Frequently Asked Questions
Frequently asked questions for holidaying in Ireland with your caravan or motorhome
You can choose between two options to travel by ferry to Ireland:
From the UK you can take a ferry from Holyhead, Fishguard, Pembroke, Liverpool, Cairnryan and Isle of Man to Ireland
Travelling from mainland Europe you can take direct ferry service from the north of France (Cherbourg or Roscoff). The crossing to Cork, Rosslare or Dublin takes about 18 hours. You can also use the bridge connection across the UK.
The mild climate is suitable every season to visit Ireland. In winter, the temperature is about 8 ° C, during the day average of 18 ° C during the day. We recommend traveling outside the peak season in the months of April or May. But also in September or October you can enjoy the late summer in Ireland.
There are plenty of resting places along the coastal roads, where you can stretch your legs, enjoy the view, and of course take beautiful pictures. It is not intended that you stay longer on these rest areas, so it is often difficult to get to the parking lot for vehicles, which are higher than about 2.5 meters. Please note, if your caravan or motorhome is so high, you should plan the trip in advance so that you can already choose many places where you can easily hold. It is always possible to stop on the way to take photos, but the final destination should be an authorized place to stay. There are rest areas/pull-in areas on the motorways for short rest stops.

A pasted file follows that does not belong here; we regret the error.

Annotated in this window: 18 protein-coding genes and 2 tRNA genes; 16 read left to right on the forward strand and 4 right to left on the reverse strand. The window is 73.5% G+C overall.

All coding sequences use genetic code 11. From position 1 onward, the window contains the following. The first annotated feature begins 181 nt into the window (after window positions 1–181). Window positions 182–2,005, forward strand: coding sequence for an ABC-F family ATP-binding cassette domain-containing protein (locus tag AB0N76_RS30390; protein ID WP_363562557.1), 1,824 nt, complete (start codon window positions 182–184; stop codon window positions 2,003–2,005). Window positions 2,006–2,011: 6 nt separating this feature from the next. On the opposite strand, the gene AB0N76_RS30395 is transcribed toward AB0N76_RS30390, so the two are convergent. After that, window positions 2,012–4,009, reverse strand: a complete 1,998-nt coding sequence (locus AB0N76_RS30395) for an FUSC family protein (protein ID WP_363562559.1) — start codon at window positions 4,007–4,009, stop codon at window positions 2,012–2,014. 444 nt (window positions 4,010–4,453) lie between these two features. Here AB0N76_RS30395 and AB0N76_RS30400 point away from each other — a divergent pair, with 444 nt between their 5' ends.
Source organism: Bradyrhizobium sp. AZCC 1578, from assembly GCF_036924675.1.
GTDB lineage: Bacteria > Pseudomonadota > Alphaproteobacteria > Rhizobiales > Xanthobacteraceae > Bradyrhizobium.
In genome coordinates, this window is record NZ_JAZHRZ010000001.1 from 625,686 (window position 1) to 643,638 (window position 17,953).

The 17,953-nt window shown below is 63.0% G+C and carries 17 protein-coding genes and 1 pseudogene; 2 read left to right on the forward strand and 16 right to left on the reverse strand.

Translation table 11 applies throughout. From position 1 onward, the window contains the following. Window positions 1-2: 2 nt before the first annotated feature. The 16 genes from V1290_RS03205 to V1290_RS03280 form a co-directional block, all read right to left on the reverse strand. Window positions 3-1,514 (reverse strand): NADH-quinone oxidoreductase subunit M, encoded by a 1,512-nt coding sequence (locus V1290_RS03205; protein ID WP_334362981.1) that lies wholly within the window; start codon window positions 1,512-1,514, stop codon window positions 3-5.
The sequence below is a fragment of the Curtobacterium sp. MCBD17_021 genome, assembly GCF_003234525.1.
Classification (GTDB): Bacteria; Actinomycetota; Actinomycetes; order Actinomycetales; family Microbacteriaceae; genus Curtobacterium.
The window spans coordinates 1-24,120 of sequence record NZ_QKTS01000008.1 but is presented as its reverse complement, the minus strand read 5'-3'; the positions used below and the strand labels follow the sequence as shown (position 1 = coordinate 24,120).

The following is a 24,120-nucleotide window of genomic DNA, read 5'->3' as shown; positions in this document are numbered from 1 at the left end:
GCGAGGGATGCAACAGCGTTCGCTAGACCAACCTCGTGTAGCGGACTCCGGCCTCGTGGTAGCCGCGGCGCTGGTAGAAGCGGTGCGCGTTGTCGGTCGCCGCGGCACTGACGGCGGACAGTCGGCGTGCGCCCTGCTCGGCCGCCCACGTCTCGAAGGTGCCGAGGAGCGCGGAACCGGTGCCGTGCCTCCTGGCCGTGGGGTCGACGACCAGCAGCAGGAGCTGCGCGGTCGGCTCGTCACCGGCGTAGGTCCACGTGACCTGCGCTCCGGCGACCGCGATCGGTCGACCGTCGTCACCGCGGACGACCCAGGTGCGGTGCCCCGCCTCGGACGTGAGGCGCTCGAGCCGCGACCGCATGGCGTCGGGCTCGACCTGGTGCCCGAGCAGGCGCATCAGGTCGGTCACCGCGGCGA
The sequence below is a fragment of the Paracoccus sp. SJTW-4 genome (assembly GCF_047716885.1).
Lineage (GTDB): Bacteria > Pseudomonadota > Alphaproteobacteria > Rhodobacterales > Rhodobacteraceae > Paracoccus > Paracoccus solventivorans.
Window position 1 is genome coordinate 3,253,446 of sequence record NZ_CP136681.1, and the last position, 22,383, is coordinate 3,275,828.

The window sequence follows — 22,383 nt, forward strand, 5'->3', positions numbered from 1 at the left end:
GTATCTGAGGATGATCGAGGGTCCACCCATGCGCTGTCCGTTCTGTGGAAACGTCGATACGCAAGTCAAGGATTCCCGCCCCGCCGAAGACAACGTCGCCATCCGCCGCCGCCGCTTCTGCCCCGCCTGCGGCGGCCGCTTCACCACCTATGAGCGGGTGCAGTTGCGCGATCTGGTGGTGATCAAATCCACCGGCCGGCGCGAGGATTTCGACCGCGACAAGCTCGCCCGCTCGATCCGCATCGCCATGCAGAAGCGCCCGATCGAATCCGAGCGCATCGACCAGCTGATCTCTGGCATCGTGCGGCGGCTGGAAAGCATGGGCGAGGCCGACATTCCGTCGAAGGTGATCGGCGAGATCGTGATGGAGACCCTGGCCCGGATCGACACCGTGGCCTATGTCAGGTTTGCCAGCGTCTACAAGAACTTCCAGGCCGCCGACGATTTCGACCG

In the high season (July / August) it is highly recommended to book the pitch in advance. Outside of this period it is usually possible to get a place on a camping site without prior booking.
There are sites that are open all year, but most of the sites take a winter break. Please click here to find details on sites that remain open all year. Please check prior to travelling to ensure they are available.
To avoid difficulty replenishing your gas stock, we suggest you bring an adequate supply for your visit. Camping Gas International is widely available. Anything that burns fuel – gas/kerosene heaters, stoves, barbecues, generators etc. – can emit the lethal gas. So make sure appliances are installed, maintained and used correctly; ensure there’s adequate ventilation; and use an audible carbon monoxide alarm. For more information www.carbonmonoxide.ie
Most parks offer between 6 and 10 amps. The blue Euro male/female connection is standard.
If you wish to use mains electricity in a tent, please ensure you have a purpose-built lead fitted with the appropriate blue weatherproof plugs and sockets designed to connect to the site’s hook-up point and your unit.
These vary between sites. Some parks allow late check out, however a small fee may apply. Please check directly with the site before you travel for more information
- Most sites have dedicated pitches, and will allocate them for you.
- Use the correct bins on site. There will often be designated areas for disposing of different types of rubbish and recycling
- Most campsites have chemical disposal points. Never empty a cassette toilet at a grey or fresh water point.
- Campsites are great for kids to let their hair down and explore the great outdoors, but they should be supervised